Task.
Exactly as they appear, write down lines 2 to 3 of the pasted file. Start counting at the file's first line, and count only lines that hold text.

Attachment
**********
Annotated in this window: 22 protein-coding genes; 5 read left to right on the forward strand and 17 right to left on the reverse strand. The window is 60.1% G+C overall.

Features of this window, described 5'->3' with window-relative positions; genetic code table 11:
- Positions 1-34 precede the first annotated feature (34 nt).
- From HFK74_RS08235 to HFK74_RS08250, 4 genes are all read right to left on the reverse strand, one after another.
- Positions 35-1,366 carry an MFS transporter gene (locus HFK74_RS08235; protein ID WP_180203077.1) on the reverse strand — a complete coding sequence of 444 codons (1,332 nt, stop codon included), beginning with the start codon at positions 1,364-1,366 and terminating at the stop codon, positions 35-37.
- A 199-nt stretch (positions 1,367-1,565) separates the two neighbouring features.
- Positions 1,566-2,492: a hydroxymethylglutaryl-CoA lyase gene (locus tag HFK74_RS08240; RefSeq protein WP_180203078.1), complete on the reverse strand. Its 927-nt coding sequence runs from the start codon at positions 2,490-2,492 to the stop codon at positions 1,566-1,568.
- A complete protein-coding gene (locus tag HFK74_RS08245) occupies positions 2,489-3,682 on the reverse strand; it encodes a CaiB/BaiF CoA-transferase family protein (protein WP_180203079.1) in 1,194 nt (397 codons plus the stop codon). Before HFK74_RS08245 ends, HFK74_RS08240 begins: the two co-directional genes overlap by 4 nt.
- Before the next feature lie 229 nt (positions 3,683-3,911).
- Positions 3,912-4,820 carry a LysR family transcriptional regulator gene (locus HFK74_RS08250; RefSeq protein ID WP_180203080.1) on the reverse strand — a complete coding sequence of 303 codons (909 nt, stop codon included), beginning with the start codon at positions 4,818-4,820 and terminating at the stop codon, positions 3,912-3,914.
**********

Features of this window, described 5'->3' with window-relative positions; genetic code table 11:
- Positions 1-34 precede the first annotated feature (34 nt).